It also sets the Hidden attribute to every file on the hard drive, and then toggles the switch that lets you see files marked as Hidden on the hard drive. Nothing goes missing, but it’s a convincing ruse to an unsuspecting, unsophisticated computer user.

By the way, if you need to reverse the Hidden files attribute changes made by this rogue, just open cmd.exe (as an Administrator, if you’re running Vista or 7) and type the following into the console window. (Modify the drive letter as necessary, because this jerk likes to hide all files on all mapped hard drives. Jerk.)

attrib -H c: /S

As always, the rogue is just trying to convince you to pay for software you don’t need, and won’t quit until you send your credit card data to a Russian payment server.

Using tools like the NoScript add-on for Firefox, which stops the malicious Javascript code from functioning, defeats virtually all exploit kits. But that shouldn’t stop you from updating Flash, Acrobat, and Java as well.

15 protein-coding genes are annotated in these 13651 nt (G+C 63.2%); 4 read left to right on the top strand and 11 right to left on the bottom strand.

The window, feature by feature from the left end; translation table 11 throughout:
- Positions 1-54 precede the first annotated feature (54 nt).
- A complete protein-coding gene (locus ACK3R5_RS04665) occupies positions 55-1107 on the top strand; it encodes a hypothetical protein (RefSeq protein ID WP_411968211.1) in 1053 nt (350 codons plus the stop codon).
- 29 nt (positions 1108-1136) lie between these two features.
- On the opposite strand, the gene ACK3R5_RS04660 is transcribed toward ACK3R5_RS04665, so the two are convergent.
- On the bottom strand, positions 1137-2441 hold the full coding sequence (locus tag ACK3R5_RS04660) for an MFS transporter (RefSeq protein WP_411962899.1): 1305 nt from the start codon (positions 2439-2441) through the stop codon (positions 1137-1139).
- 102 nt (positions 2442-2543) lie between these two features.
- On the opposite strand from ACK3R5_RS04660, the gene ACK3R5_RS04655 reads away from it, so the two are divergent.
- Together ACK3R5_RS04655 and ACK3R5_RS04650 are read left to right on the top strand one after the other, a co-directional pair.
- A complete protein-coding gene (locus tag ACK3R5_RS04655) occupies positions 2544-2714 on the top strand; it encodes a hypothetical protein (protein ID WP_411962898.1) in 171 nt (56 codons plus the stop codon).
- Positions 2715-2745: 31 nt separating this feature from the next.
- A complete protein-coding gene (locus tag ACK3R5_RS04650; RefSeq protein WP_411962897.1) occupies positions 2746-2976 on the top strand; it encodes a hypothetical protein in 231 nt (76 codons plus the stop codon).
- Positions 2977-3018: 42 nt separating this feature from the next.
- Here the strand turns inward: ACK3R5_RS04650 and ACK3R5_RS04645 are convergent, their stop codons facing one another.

When it comes to the email attachments, the best advice we can offer is to remain vigilant. Don’t click anything you aren’t expecting to receive. Even an HTML attachment can contain exploit code, or redirect your browser to a site where that exploit code is hosted.

Other things you can do is to check the reputation of Web sites before you visit. Norton SafeWeb, McAfee SiteAdvisor, Webroot’s Brightcloud, and Web of Trust all offer plugins for Firefox. Sites such as URLVoid and Virustotal let you paste a URL into a field and check the reputation against many more services.

Firefox and Chrome also check URLs against the Stopbadware database and warn you about sites known to be vehicles for an infection before you visit.

Have a safe and happy holiday season, and may your Black Friday bring you no unwanted surprises.Solera blog stats